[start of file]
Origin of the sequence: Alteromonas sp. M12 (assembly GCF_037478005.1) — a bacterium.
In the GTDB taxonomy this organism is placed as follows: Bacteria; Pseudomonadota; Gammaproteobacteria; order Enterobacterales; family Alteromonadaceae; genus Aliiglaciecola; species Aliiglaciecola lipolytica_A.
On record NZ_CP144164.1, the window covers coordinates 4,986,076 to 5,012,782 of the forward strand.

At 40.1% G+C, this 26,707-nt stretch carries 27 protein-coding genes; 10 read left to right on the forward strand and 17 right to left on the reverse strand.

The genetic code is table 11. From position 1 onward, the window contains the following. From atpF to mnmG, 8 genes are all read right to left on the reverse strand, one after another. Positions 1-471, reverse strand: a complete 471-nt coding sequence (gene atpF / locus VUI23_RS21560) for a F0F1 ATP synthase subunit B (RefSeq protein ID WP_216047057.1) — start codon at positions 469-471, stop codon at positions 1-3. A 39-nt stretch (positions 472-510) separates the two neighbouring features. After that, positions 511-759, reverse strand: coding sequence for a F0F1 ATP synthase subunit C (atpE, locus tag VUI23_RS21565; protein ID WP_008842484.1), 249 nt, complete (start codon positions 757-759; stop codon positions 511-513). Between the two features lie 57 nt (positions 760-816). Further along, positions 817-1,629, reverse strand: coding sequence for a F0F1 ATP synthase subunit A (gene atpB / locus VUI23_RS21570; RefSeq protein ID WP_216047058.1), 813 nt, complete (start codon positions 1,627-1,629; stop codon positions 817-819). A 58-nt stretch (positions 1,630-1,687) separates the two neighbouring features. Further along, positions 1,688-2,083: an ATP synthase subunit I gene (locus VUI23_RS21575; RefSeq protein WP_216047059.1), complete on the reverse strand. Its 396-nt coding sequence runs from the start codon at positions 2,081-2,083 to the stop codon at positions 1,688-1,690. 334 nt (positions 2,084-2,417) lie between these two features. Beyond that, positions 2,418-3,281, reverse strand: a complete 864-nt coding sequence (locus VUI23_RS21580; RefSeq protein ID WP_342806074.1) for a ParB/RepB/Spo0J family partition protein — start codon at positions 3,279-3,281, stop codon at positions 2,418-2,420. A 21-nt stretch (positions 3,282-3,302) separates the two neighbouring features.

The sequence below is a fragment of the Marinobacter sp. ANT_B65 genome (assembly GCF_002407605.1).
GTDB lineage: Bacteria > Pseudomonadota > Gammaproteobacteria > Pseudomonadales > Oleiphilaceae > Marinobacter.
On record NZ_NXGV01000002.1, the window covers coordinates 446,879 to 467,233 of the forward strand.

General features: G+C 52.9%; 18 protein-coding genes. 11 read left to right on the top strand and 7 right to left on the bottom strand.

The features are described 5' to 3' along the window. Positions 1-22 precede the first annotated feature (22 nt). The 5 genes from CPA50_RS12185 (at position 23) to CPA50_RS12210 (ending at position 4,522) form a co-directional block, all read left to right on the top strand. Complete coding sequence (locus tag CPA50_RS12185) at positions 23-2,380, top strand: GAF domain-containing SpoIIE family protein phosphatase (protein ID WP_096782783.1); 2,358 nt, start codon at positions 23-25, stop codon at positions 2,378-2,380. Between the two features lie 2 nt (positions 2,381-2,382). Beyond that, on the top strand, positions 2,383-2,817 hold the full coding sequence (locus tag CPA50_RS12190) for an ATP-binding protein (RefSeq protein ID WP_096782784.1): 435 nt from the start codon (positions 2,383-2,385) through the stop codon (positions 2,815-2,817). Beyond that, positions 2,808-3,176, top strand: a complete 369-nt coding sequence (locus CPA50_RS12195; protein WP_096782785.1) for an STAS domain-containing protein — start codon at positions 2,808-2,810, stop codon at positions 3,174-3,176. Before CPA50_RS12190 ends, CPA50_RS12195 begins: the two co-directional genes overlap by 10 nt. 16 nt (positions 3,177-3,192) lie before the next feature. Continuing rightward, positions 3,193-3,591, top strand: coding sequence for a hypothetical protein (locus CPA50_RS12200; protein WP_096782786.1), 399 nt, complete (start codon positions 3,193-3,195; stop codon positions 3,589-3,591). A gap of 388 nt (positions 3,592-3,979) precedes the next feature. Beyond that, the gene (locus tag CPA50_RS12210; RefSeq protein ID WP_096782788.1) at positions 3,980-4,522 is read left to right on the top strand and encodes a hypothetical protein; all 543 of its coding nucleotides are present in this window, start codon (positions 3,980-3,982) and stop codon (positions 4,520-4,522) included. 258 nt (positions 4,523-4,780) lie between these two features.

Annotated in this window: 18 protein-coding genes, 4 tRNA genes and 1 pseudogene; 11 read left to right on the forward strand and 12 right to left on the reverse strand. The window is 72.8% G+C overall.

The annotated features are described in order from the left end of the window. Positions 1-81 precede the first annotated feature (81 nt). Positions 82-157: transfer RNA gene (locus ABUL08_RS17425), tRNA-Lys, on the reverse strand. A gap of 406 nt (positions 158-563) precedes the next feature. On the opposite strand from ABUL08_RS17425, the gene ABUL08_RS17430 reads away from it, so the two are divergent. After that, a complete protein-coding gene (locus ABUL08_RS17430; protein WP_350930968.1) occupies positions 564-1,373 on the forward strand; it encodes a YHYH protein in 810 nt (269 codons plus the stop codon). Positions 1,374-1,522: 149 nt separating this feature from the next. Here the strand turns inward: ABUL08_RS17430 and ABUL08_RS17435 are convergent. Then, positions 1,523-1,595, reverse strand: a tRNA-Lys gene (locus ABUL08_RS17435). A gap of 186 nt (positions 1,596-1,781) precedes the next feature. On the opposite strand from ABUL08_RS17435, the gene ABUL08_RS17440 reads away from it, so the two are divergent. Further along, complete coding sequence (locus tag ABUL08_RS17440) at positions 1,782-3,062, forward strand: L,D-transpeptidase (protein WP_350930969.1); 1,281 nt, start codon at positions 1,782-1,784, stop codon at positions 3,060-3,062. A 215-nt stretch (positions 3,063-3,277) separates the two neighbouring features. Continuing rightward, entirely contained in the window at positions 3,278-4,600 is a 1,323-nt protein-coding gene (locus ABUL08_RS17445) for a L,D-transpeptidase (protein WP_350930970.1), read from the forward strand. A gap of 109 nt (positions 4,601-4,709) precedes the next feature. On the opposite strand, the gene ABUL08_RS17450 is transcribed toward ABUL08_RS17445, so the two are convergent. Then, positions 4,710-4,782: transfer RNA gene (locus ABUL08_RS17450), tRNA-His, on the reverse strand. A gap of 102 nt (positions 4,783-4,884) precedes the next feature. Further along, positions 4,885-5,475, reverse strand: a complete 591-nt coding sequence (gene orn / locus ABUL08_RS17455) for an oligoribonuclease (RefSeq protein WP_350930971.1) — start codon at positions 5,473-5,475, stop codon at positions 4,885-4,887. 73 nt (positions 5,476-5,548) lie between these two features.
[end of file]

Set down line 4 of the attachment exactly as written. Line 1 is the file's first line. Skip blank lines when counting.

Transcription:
At 40.1% G+C, this 26,707-nt stretch carries 27 protein-coding genes; 10 read left to right on the forward strand and 17 right to left on the reverse strand.